The Morda Workhouse
There had been a workhouse in Oswestry since 1776. The workhouse at Morda was built in 1791. There was very little state welfare at the beginning of the 20th Century. In 1902 The Education Act had raised the school leaving age to 14 years and children started working as young as thirteen. Young girls often went into domestic service as this offered the prospect of board and lodging. This could reduce overcrowding in the family home. If you did not have employment and therefore had no income life was harsh. Many elderly people ended up in the workhouse. There was only very limited old pension for some aged over 70 years. Unemployment and health insurance did begin in 1911 but it was very limited. Many of the workhouse inmates were physically and mentally disabled. The workhouse offered, however basic, meals and a place to sleep. Inmates were also given work to do. The workhouse was not a prison and inmates could leave if they wished though some did stay for many years. Click here to find out more about the workhouse and some of the women who worked there…
Smale’s Home Helpers Scheme
A charity endowment run from Oswestry Guildhall Mr Richard Bill Smale (a retired Chemist) was born on 27 October 1830 and died on 18 March 1908. In his will dated 10 April 1908 he left his estate, 30,277 pounds 12 shillings 7 pence, (a huge sum of money worth around 2.5 million pounds in 2018) for the benefit of the deserving poor. This endowment was put under the Eure and Smale charity (which was then absorbed by the Town
Hall Charities Act 21 December 1979).
At the start of the War, the Smale’s Home Help Scheme was up and running. The committee had taken advice from Annie M Peterkin the acting General Superintendent of Queen Victoria’s Jubilee Institute of Nurses. The charity was originally founded to organise the training of District Nurses. It was instrumental in developing a comprehensive, highly-skilled service to meet the healthcare needs of millions of people every year.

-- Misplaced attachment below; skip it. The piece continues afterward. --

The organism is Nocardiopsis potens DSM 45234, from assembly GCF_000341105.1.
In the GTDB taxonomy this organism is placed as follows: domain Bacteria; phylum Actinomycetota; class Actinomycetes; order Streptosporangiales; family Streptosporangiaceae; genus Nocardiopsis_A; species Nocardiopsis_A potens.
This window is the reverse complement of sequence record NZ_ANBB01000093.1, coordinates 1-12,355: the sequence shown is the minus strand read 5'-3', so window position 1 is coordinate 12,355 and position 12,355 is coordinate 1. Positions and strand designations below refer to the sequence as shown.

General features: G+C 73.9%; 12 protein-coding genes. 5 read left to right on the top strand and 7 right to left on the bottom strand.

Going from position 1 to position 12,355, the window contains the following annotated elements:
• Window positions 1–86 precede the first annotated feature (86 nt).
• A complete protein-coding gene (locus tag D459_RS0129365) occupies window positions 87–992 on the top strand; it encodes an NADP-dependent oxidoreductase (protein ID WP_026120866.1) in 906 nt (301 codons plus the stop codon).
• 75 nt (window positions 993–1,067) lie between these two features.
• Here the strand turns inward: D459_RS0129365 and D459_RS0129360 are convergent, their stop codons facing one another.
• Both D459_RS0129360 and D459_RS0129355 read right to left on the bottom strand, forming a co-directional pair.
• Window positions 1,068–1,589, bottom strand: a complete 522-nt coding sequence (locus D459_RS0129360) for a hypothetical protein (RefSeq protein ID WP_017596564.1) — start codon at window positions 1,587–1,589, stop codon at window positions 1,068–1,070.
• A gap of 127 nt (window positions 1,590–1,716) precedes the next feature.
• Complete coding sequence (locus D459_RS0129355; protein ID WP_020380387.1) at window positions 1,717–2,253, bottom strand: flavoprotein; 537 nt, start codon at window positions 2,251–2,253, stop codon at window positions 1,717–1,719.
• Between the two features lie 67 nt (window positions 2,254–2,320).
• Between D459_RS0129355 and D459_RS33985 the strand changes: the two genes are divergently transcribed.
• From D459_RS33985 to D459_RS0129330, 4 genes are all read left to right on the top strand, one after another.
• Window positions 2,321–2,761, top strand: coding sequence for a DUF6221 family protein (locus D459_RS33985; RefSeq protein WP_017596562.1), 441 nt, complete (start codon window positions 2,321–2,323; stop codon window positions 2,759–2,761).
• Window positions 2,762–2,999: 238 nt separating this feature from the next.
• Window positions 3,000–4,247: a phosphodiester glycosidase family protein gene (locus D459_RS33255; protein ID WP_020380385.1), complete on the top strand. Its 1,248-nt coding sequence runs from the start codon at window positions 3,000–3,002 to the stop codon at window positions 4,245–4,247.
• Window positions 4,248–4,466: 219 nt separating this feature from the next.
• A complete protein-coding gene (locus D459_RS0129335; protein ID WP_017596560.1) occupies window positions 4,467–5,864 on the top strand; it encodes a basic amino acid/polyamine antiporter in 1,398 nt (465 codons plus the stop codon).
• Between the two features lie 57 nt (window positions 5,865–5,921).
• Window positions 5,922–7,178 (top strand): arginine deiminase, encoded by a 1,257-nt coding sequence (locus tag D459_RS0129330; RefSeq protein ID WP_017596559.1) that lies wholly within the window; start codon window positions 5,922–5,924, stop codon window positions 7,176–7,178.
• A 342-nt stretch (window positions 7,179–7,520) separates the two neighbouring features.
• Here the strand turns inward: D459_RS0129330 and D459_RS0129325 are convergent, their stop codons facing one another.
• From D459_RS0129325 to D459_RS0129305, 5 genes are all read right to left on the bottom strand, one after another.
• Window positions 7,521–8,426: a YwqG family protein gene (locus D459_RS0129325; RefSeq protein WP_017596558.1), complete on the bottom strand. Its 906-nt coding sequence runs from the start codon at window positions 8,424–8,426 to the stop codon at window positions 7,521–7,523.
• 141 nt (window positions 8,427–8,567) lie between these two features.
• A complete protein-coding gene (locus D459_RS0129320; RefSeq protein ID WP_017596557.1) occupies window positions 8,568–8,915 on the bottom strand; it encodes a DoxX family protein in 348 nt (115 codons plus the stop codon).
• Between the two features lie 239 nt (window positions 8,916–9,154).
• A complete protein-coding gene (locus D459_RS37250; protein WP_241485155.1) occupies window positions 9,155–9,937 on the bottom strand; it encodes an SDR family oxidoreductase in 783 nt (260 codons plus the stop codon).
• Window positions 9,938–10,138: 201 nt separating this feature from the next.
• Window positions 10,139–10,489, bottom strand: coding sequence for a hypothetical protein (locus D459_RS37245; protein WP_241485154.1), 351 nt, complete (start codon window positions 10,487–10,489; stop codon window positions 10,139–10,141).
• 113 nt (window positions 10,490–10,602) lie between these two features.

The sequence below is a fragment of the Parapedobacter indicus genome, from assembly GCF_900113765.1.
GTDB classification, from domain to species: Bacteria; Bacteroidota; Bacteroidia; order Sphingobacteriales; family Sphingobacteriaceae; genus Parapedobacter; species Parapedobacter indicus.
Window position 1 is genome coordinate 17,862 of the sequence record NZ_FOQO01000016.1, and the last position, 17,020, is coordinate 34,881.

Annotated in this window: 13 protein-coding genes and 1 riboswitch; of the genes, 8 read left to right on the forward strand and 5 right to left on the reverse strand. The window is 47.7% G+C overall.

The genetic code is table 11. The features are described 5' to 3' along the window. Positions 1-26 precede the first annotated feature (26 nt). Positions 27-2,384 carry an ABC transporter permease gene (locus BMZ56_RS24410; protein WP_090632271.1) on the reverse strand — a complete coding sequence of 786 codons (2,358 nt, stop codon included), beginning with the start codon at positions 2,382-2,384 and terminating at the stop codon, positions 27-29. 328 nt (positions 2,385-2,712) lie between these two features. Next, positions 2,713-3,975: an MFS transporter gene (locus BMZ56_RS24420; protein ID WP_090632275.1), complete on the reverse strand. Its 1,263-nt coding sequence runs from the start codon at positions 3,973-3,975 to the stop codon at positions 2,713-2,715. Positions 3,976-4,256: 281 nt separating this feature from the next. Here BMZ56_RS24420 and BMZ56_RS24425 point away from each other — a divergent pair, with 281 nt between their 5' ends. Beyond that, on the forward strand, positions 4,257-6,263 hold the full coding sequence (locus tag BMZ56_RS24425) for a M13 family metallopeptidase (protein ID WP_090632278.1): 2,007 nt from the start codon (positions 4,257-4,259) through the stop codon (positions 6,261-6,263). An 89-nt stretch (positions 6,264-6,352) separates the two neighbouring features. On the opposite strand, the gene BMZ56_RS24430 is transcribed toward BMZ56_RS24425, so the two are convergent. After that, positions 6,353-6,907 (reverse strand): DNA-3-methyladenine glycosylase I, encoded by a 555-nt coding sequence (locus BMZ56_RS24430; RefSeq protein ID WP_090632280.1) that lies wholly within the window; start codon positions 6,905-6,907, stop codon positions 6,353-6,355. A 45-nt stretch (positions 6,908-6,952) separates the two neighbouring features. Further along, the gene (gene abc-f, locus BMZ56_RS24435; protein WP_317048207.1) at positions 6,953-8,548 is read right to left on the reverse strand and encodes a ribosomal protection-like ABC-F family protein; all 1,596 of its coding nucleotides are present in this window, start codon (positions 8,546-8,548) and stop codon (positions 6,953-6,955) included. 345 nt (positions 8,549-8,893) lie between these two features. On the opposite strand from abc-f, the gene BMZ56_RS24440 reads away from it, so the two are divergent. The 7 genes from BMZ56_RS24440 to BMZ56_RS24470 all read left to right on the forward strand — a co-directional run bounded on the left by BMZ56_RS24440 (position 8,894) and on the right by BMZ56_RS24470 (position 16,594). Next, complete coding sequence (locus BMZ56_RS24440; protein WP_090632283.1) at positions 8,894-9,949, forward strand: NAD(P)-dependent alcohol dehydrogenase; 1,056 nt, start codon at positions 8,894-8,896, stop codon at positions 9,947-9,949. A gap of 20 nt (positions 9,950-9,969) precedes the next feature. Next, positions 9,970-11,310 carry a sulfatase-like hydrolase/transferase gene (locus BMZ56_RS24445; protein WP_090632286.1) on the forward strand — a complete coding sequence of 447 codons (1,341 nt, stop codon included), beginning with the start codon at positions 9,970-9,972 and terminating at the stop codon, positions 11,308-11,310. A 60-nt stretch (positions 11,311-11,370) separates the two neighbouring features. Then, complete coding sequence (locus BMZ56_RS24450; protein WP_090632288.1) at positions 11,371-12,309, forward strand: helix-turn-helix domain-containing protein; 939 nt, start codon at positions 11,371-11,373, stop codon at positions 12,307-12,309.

‘District nursing’ began in England in 1859 when William Rathbone, a Liverpool merchant, philanthropist and later an MP, employed Mary Robinson to nurse his wife at home during her final illness. After his wife’s death, he retained Mary Robinson’s services so that people in Liverpool who could not afford to pay for nursing would benefit from care in their own homes. Nurses went into the home and nursed those who could not go into hospital as there was no room for them or they could not afford to pay for their care. These nurses were all married local women. They were paid well; 22 shillings per week. Dr Beresford, in his annual reports, noted the valuable work these nurses had done around the town. They did not deal with large numbers but covered a large range of illnesses, such as pneumonia, cancer, bronchitis, cardiac paralysis, phthisis, abscesses, gastroenteritis, broken leg, flu, etc and worked the whole day in the patient’s home. Click here to read about some of the nurses working on the Smales Home Helpers Scheme…